We all acknowledge that farming costs are insane this year. We’re seeing this across industries, but the ag industry seems uniquely affected by the global climate. We rely so heavily on foreign markets and supply chains that are intact and uninterrupted that it should come as little surprise when we get hit with some of the steepest price increases around. It’s not only the skyrocketing fertilizer costs but all our input costs: equipment, pesticides, and seed are going up right now, too. It can be a bit disheartening.
Humans, however, are extremely adaptable. You could say it’s our superpower. I predict that we’ll see that this year as some farms navigate this difficult situation and not just survive but thrive. My money’s on our UnCommon Farms teams leading that charge. In fact, some of our members are making smart moves that can greatly help out right now. Today, I’m going to outline one area where you can likely reduce your input costs year over year without losing significant revenue.
*Note: The following research was done among typical-branching soybeans. If you have varieties that are specifically non-branching, like ultra-high protein varieties, this research may not apply, and you’ll want to look into that separately.
How can different planting populations affect yield?
Soybean planting population has been an interesting conversation over the last five years. Planting in 15” rows at high populations used to be a rule of thumb that most people followed. Closing the canopy quickly was the number one goal, and the constant war was always with weeds. While competing with weeds is still a large concern, we eventually started to understand that soybean plants also compete with each other. It isn’t team soybeans vs. team weeds; for soybeans, it’s every plant for itself!
As it turns out, soybeans are highly adaptable and love having room to grow. They’re basically a shrub, after all. If given the proper space, soybeans can make numerous nodes and branch out wide and tall, making them almost unrecognizable compared to the thigh-high matte of plants you’re used to seeing in fields. Is this a recommendation for 30” rows? Not necessarily. It’s a method that works for some and not others. You have to know what works for you on your land. You may have a real battle with weeds that you can’t afford to give an inch on. The point of this article, however, is not about row spacing; it’s about population. In recent years, farmers and crop scientists have been toying around with reducing seeding populations to reduce costs. In soybeans, the results are interesting. This is an excerpt from an article on Farm Progress:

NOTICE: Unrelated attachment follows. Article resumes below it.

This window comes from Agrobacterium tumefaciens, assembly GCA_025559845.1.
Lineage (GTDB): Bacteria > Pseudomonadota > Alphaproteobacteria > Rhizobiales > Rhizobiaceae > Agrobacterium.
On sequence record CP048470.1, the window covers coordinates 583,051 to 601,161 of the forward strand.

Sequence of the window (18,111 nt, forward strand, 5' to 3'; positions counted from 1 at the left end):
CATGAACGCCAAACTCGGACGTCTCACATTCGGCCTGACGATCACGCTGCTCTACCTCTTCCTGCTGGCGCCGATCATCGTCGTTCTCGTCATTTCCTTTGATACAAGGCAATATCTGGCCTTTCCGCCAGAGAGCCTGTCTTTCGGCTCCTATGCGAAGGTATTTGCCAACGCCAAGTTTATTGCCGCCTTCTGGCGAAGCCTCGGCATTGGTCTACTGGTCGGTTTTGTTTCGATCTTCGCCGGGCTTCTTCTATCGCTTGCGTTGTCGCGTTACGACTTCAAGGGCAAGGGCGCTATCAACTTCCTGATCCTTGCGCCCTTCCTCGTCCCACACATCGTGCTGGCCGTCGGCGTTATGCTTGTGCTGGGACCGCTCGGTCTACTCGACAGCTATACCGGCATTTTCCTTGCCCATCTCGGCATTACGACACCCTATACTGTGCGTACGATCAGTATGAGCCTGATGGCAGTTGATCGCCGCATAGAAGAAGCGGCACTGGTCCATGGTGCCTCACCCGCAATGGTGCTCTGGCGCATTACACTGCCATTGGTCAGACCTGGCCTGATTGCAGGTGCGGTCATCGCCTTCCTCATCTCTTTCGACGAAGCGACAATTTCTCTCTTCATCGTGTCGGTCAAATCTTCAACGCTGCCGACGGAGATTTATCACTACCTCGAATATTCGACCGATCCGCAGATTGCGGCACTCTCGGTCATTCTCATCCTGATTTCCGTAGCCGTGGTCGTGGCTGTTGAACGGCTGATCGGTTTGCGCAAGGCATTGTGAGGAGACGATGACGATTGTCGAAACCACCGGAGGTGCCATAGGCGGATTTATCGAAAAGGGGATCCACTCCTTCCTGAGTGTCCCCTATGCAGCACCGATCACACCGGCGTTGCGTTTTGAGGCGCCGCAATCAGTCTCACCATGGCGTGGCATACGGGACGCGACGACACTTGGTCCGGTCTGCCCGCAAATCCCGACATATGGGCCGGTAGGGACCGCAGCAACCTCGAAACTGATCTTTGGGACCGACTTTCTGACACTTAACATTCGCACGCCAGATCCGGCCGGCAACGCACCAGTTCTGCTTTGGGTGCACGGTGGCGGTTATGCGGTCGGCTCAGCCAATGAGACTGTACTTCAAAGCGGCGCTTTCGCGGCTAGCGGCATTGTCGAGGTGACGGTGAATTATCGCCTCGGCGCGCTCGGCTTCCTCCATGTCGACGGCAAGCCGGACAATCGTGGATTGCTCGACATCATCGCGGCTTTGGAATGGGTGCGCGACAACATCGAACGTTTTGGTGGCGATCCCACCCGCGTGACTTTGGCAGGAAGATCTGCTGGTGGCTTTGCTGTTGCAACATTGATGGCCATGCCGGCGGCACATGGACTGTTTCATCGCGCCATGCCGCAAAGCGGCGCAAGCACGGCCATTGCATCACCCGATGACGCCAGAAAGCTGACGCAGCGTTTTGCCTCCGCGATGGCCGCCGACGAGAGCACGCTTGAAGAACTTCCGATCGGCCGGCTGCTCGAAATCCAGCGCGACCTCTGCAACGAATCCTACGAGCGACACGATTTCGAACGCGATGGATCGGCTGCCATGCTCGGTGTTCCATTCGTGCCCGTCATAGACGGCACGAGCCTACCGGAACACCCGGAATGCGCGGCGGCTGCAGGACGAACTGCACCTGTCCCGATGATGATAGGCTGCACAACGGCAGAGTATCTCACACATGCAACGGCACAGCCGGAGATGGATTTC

In 2016 and 2017, SDSU researchers examined seven planting populations ranging from 60,000 to 180,000 seeds/acre on two planting dates (early May and early June) at four locations in eastern South Dakota. All plots were planted using conventional tillage in 30-inch rows. Yield levels tended to be higher for the early May planting versus the early June planting, although this relationship depended on the timing of precipitation events. Many university researchers recommend to increase planting rates at later seeding dates to compensate for less vegetative growth and a reduced grain fill period. However, in this study, the most economically viable planting population for soybeans was found to be 140,000 seeds/acre for both the early and late planting dates. Yield results for each of the seven planting populations averaged over two planting dates are shown in Figure 1.